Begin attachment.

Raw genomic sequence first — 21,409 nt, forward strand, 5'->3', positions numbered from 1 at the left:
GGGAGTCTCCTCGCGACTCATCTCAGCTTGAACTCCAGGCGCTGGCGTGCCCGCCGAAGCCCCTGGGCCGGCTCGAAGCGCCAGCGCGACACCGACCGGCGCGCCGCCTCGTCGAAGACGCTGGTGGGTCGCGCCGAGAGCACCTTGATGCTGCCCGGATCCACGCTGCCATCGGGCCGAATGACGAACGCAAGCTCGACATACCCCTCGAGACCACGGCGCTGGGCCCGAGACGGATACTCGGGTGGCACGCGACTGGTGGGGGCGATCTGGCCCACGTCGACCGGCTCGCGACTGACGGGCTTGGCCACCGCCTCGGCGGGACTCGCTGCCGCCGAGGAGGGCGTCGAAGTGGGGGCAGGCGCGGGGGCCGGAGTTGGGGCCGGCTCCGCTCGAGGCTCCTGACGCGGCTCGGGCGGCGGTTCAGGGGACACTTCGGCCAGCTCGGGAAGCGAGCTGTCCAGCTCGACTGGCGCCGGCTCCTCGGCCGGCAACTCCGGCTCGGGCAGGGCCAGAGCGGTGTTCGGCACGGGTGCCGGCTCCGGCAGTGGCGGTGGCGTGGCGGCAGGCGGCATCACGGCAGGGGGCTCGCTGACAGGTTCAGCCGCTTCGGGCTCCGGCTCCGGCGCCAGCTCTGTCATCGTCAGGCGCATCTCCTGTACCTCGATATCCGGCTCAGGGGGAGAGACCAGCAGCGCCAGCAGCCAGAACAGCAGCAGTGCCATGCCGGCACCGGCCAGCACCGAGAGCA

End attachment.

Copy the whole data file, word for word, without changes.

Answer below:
Raw genomic sequence first — 21,409 nt, forward strand, 5'->3', positions numbered from 1 at the left:
GGGAGTCTCCTCGCGACTCATCTCAGCTTGAACTCCAGGCGCTGGCGTGCCCGCCGAAGCCCCTGGGCCGGCTCGAAGCGCCAGCGCGACACCGACCGGCGCGCCGCCTCGTCGAAGACGCTGGTGGGTCGCGCCGAGAGCACCTTGATGCTGCCCGGATCCACGCTGCCATCGGGCCGAATGACGAACGCAAGCTCGACATACCCCTCGAGACCACGGCGCTGGGCCCGAGACGGATACTCGGGTGGCACGCGACTGGTGGGGGCGATCTGGCCCACGTCGACCGGCTCGCGACTGACGGGCTTGGCCACCGCCTCGGCGGGACTCGCTGCCGCCGAGGAGGGCGTCGAAGTGGGGGCAGGCGCGGGGGCCGGAGTTGGGGCCGGCTCCGCTCGAGGCTCCTGACGCGGCTCGGGCGGCGGTTCAGGGGACACTTCGGCCAGCTCGGGAAGCGAGCTGTCCAGCTCGACTGGCGCCGGCTCCTCGGCCGGCAACTCCGGCTCGGGCAGGGCCAGAGCGGTGTTCGGCACGGGTGCCGGCTCCGGCAGTGGCGGTGGCGTGGCGGCAGGCGGCATCACGGCAGGGGGCTCGCTGACAGGTTCAGCCGCTTCGGGCTCCGGCTCCGGCGCCAGCTCTGTCATCGTCAGGCGCATCTCCTGTACCTCGATATCCGGCTCAGGGGGAGAGACCAGCAGCGCCAGCAGCCAGAACAGCAGCAGTGCCATGCCGGCACCGGCCAGCACCGAGAGCA